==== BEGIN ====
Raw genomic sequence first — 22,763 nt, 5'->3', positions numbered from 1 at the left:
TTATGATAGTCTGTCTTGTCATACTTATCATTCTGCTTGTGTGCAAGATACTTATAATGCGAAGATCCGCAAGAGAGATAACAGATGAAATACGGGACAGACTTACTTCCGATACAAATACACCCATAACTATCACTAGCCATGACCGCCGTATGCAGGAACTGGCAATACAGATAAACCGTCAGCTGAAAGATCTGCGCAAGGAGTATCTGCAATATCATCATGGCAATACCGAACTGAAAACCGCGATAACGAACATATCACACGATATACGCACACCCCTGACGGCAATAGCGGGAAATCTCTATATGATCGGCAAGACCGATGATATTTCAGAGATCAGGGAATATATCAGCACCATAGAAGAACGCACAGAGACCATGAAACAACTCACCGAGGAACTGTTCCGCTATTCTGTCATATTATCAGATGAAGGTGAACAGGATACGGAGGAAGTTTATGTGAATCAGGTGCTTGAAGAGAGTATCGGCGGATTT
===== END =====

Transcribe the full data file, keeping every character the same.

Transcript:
Raw genomic sequence first — 22,763 nt, 5'->3', positions numbered from 1 at the left:
TTATGATAGTCTGTCTTGTCATACTTATCATTCTGCTTGTGTGCAAGATACTTATAATGCGAAGATCCGCAAGAGAGATAACAGATGAAATACGGGACAGACTTACTTCCGATACAAATACACCCATAACTATCACTAGCCATGACCGCCGTATGCAGGAACTGGCAATACAGATAAACCGTCAGCTGAAAGATCTGCGCAAGGAGTATCTGCAATATCATCATGGCAATACCGAACTGAAAACCGCGATAACGAACATATCACACGATATACGCACACCCCTGACGGCAATAGCGGGAAATCTCTATATGATCGGCAAGACCGATGATATTTCAGAGATCAGGGAATATATCAGCACCATAGAAGAACGCACAGAGACCATGAAACAACTCACCGAGGAACTGTTCCGCTATTCTGTCATATTATCAGATGAAGGTGAACAGGATACGGAGGAAGTTTATGTGAATCAGGTGCTTGAAGAGAGTATCGGCGGATTT